2. Provincial Reporting Obligation
All resident trusts or deemed resident trusts are subject to Québec income tax. The term “resident trust” means any trust described that is subject to Québec income tax for a given taxation year because it is in one of the following situations:
- It is resident in Québec at the end of the year.
- It is resident in Canada, outside Québec, at the end of the year and it operates a business in Québec during the year (for instance, the business is carried on in Québec or the trust disposed of their taxable Québec property).
As a rule, a resident trust or a deemed resident trust must file an income tax return for any taxation year for which it has income tax payable.
However, such a trust must also file an income tax return even if the amount of income tax is nil in the following situations:
- The trust has no income tax payable for the year only because it is deducting a loss from a previous year.
- The trust is required to report a capital gain for the year, or sold property in the year.
- The trust granted a benefit with a value of more than $100 to a beneficiary for upkeep expenses, maintenance expenses or taxes related to property used by the beneficiary.
- The trust received income, gains or profits intended for a beneficiary that is an individual resident in Québec or a corporation with an establishment in Québec, and its total income, as entered on line 63 of the trust return, exceeds $500, or the income to be allocated to a beneficiary exceeds $100.
- The trust is not an excluded trust (see the definition in Part 6) and, as applicable: in calculating its income, the trust is deducting an amount allocated to a beneficiary that exceeds $100, whether or not the beneficiary is resident in Québec, on the last day of the taxation year, the trust is resident in Québec and the total of the cost amounts of property it owns at some time in that year exceeds $250,000, or on the last day of the taxation year, the trust is not resident in Québec and the total of the cost amounts of property that it owns at some time in that year and uses in carrying on a business in Québec exceeds $250,000.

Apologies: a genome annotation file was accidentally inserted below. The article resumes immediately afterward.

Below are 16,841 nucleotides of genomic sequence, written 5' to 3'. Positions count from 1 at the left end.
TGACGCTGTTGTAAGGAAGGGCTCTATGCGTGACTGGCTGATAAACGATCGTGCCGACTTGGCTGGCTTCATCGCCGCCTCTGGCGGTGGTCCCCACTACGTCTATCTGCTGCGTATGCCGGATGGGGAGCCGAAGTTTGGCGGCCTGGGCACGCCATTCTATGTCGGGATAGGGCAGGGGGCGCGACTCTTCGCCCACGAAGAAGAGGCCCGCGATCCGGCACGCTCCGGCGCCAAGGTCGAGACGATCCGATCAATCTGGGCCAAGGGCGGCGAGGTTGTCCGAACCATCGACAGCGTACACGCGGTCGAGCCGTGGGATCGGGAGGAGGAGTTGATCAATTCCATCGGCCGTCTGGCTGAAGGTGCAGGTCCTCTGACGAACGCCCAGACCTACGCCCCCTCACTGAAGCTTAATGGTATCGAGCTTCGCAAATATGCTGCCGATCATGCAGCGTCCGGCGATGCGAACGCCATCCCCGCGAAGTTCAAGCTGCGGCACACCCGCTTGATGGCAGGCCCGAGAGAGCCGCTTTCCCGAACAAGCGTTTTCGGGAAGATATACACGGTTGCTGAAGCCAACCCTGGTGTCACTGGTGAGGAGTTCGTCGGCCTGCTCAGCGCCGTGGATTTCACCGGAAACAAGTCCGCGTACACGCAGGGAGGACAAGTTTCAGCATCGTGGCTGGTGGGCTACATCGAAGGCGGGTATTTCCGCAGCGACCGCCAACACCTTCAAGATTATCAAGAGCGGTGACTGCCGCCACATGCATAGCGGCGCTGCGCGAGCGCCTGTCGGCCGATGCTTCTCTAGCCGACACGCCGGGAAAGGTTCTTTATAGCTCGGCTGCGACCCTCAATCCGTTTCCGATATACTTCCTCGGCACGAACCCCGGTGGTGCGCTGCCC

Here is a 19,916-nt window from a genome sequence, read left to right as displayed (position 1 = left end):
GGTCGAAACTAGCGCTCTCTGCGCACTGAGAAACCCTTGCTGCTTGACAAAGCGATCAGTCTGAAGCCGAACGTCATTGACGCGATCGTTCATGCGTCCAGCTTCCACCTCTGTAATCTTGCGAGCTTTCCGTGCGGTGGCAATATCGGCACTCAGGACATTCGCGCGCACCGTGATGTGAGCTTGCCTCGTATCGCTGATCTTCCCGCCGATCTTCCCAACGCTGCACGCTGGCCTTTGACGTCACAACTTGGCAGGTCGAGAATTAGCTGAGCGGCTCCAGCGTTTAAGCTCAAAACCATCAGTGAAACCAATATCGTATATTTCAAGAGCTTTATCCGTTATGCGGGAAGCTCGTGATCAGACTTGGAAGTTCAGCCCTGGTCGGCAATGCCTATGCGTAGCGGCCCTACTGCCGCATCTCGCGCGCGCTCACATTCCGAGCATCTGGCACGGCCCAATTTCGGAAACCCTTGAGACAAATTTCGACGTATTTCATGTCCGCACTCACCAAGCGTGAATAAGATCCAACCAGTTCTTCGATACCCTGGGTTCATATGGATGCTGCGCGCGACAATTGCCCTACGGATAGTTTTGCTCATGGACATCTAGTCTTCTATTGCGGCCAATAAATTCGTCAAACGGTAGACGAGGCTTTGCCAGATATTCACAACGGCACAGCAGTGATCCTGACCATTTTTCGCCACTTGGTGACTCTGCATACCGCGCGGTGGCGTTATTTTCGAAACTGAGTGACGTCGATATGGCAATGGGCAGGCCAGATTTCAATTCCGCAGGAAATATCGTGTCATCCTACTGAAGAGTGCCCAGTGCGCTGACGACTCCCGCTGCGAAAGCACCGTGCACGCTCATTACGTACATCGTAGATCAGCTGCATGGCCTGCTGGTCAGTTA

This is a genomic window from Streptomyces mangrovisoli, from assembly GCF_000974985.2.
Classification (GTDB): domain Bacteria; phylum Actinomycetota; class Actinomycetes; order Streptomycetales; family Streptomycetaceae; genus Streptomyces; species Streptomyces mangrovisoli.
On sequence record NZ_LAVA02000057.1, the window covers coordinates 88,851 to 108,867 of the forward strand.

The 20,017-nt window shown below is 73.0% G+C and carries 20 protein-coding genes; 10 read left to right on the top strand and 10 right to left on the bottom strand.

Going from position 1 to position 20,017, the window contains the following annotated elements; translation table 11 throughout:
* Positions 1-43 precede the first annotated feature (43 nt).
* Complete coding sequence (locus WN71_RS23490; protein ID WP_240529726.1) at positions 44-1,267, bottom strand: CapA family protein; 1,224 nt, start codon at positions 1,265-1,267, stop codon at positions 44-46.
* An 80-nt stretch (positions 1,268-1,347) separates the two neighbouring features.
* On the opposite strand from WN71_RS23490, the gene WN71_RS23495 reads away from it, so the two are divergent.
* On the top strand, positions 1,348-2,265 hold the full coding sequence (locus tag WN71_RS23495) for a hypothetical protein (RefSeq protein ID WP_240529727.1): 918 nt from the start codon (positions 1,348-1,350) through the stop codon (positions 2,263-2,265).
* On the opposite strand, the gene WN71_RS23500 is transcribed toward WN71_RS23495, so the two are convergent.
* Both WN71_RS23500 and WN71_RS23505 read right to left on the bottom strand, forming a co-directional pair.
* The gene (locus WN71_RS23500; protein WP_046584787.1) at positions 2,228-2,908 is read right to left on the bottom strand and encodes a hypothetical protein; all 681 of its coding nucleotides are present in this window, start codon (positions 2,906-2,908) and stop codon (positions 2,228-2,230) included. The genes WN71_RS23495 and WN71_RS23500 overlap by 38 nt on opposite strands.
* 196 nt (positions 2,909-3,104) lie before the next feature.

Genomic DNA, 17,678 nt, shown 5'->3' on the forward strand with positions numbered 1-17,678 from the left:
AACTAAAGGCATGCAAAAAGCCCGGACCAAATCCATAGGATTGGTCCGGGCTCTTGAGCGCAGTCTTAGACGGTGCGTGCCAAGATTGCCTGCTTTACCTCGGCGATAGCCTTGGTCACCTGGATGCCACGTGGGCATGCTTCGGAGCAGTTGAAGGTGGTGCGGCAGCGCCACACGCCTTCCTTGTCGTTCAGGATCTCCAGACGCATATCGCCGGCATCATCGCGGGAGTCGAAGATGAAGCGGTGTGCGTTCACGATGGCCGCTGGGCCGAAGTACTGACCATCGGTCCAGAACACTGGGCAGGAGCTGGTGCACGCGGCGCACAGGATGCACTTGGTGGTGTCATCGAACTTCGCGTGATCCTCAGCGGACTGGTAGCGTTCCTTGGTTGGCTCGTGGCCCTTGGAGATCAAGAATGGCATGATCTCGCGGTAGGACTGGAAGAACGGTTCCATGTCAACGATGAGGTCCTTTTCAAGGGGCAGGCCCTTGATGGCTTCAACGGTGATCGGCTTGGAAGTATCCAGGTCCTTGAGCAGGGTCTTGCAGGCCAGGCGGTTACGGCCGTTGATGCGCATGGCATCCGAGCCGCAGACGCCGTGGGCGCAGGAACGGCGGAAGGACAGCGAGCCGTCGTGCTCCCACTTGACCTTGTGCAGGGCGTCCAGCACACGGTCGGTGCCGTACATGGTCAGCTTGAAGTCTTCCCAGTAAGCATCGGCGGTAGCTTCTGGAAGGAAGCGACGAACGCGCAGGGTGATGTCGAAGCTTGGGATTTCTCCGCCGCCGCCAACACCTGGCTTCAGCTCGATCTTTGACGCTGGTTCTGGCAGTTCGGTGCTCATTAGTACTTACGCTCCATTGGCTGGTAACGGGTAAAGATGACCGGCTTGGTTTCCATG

- The trust is a non-resident throughout the year, and has a taxable capital gain or has disposed of taxable Québec property.
- The trust is an amateur athlete trust.
- The trust is deemed to have been established by a religious organization that elected to allocate all of its income to its beneficiaries.
A trust (other than an excluded trust) that is resident in Canada, outside Québec, at the end of a taxation year and that, at some time in the year, was the owner of a specified immovable (or a member of a partnership that owned such an immovable) must file form TP-646.1-V Trust Information Return.
The T3 and TP-646 returns must be filed no later than 90 days after the trust’s tax year-end.
Penalty and interest may be charged for not filing or late filing of an income tax return and information return. The penalty for not filing the Trust's income tax return by the required date is 5% of the unpaid tax plus 1% of the unpaid tax for each full month that the return is late, to a maximum of 12 months. The penalty for not filing or late filing an information return is $25 per day, with a minimum of $100 and to a maximum of $2,500 for each failure to comply with this requirement.
We suggest that you contact your accountants to ensure that all required filings are done on an annual and timely basis.
1. It is possible to file the T3 return electronically when the trust’s taxable income, taxes payable and refundable credits are $0.00.
2. Subsection 75(2) of the ITA may apply where property is held by a trust and under the terms of the trust instrument, (i) the property may revert to the settlor, (ii) the property may be distributed to beneficiaries under the direction of the settlor after the trust was created or (iii) the property may only be disposed of with the consent of, or at the direction of the settlor. Where subsection 75(2) applies, any income or loss from the property, as well as any taxable capital gain or allowable capital loss from the disposition of the property, is attributed to the settlor when earned.
3. Subsection 105(2) of the ITA.